- The Enterprise
- The Recorder
Nick Shriver saw the smoke coming from Solomons in March 2006, but he didn't think too much of it.
In a fire that caused $5 million in damage, two restaurants, the Lighthouse Inn and Bowen's Inn, were destroyed, according to reports from The Calvert Recorder in 2006.
But from his spot at Clarke's Landing across the river, Shriver didn't think that eight years later he would be sitting in the rebuilt Lighthouse Restaurant & Dock Bar as the co-owner.
Before the fire, Sue and the late Richard Fischer owned the Lighthouse Inn, which opened in March 1985.
“It didn't ever feel like work,” Sue Fischer said. “We had the best employees.”
Fischer took care of the day-to-day operations of the restaurant and managed the staff. Richard was in charge of the overall business plan, she said.
The crab imperial, crab cakes and the twice-a-week surf and turf buffet were among the most popular items, Fischer said, and people loved the boat bar. The restaurant also was the site of many wedding receptions and marriage proposals throughout the years, she said, and even after the fire, people would ask her if they could visit the property on their anniversaries.
But after the 2006 fire and Richard's death in 2011, Sue Fischer decided to sell the property.
“It's bittersweet, but it's fabulous that there's something there,” Fischer said.
Now, the restaurant is managed by a different team: brothers Nick and Rusty Shriver.
The brothers ran Clarke's Landing in Hollywood, Md., for 16 years, but faced with a lease running out this April, they bought the former Lighthouse Inn property in early 2013 and started rebuilding.
The building itself is pretty much the same as it was. Nick Shriver said he kept the same name and footprint of the building to make the permit process easier. It's just the general look of the inside that's different.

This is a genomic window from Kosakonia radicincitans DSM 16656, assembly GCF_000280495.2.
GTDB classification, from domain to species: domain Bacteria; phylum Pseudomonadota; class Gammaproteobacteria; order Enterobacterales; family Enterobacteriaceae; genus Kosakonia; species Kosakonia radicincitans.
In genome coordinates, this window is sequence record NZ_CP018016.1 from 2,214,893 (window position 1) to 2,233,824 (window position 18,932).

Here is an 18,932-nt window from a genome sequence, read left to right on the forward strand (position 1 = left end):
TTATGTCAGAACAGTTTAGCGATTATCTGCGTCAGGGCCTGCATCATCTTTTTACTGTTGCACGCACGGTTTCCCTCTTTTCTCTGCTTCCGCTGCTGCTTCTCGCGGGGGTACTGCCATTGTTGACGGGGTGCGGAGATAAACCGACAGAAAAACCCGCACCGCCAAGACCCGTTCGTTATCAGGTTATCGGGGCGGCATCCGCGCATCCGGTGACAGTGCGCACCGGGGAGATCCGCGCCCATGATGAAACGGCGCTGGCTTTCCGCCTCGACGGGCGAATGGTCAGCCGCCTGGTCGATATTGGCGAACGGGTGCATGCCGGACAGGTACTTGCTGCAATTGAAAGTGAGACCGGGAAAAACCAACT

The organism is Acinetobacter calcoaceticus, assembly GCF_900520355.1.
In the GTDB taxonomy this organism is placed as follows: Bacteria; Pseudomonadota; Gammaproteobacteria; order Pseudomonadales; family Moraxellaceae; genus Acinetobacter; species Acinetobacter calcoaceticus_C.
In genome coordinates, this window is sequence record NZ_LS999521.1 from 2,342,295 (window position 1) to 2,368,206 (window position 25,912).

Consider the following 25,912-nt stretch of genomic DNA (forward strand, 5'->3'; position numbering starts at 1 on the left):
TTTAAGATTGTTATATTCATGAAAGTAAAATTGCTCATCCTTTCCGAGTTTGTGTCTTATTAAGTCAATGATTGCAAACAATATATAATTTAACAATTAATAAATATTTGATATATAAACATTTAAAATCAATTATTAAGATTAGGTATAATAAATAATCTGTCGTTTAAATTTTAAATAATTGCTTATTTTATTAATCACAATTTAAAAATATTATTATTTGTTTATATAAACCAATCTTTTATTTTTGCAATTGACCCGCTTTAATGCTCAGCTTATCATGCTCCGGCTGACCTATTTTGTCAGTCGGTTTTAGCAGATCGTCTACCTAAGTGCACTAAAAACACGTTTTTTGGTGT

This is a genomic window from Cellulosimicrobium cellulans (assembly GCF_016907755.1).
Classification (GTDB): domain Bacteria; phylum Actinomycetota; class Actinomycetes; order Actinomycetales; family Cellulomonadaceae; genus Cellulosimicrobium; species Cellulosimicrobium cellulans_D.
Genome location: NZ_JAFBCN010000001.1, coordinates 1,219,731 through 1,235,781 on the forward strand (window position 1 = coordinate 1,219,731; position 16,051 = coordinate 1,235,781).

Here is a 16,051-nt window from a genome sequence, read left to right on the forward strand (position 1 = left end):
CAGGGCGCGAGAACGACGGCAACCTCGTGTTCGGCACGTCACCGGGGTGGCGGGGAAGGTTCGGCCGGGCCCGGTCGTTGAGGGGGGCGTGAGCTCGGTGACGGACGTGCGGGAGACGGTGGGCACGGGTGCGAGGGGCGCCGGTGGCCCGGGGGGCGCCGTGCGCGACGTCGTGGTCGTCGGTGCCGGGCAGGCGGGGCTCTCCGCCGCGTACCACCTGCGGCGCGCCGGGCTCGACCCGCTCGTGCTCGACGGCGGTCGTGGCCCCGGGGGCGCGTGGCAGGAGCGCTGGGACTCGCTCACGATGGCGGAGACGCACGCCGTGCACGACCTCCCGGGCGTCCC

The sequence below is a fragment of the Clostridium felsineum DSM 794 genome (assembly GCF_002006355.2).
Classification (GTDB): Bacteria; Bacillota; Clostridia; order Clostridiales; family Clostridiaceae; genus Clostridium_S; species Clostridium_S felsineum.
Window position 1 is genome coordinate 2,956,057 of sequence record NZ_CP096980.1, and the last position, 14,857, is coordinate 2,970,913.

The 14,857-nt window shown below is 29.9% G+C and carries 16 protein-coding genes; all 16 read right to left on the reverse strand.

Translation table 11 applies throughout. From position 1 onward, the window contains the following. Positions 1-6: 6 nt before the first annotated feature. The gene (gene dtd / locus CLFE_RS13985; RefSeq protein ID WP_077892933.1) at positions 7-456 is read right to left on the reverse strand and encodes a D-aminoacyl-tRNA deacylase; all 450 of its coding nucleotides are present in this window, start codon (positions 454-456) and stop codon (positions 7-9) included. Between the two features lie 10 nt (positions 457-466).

There's still a boat bar, but instead of the beloved sailboat from the old restaurant, there's a power boat. A huge fish decoration hangs outside; the dining room has a view of the water; and paintings and photographs that reflect the local culture and scenery hang on the walls.
With Nick running the front of the house and Rusty in the back, the arrangement at the Lighthouse is the same as it was at Clarke's Landing. The menu also is very similar, with some new additions.
Nick Shriver said the Chesapeake chicken wrap — a grilled chicken wrap with crab dip, cheese and bacon — has been selling particularly well.
“I don't consider this a place you have to get dressed up to come to,” he said. “I want people to come off boats to a high-quality meal in a casual restaurant.”
It's the ingredients that set the Lighthouse Restaurant & Dock Bar apart, Nick Shriver said. The menu features old favorites, like burgers and crab legs, except the burgers are made with premium meat and the crab legs are high-quality king crab.
“Everyone wants to compare us to the old thing, but it's not the same,” he said.
But the new menu and restaurant have the stamp of approval from the old owner. Fischer said she has been to the Lighthouse Restaurant at least four times since it opened and enjoyed the experience.
“It's far more relaxing to be a customer than an owner,” she said.
Hollie Sikorski knows and likes the changes, too. For two years prior to the 2006 fire, Sikorski worked as a hostess at the Lighthouse Inn, and she now is back at the Lighthouse Restaurant working as a bartender.
She said she remembers driving into work for her 3:30 p.m. shift March 15, 2006, and saw the fire trucks from the 12:35 p.m. fire.
“It was devastating,” Sikorski said.
In the aftermath of the fire, without a job, she went to work for the Shriver brothers at Clarke's Landing for eight years and followed them to their new venture at the Lighthouse Restaurant. A kindergarten teacher by day and bartender by night, Sikorski works three to four shifts each week. It's good to be back, she said, but the Lighthouse Restaurant is different from the Lighthouse Inn.
“This is more laid-back, but it's still in a beautiful location on the harbor,” she said.
The larger building in a more well-trafficked area means more business for the Shriver brothers. The building is about twice the size of the space at Clarke's Landing, where they had about 150 people each day on the weekends. Since opening Feb. 24, the Lighthouse Restaurant has seen about 250 people on any given weekend day.
“I already see it as a success,” Shriver said.
The Calvert County Board of County Commissioners and the Department of Economic Development officially recognized the opening of the restaurant April 1 with a ribbon cutting ceremony.
Commissioner Gerald W. “Jerry” Clark (R) said the opening of the restaurant in 1985 was one of the most important events for the Solomons community; with it being gone for the past eight years, things haven't been quite right.
“I've watched Solomons go from the old days to the new days,” Clark said. “And all good things are worth waiting for.”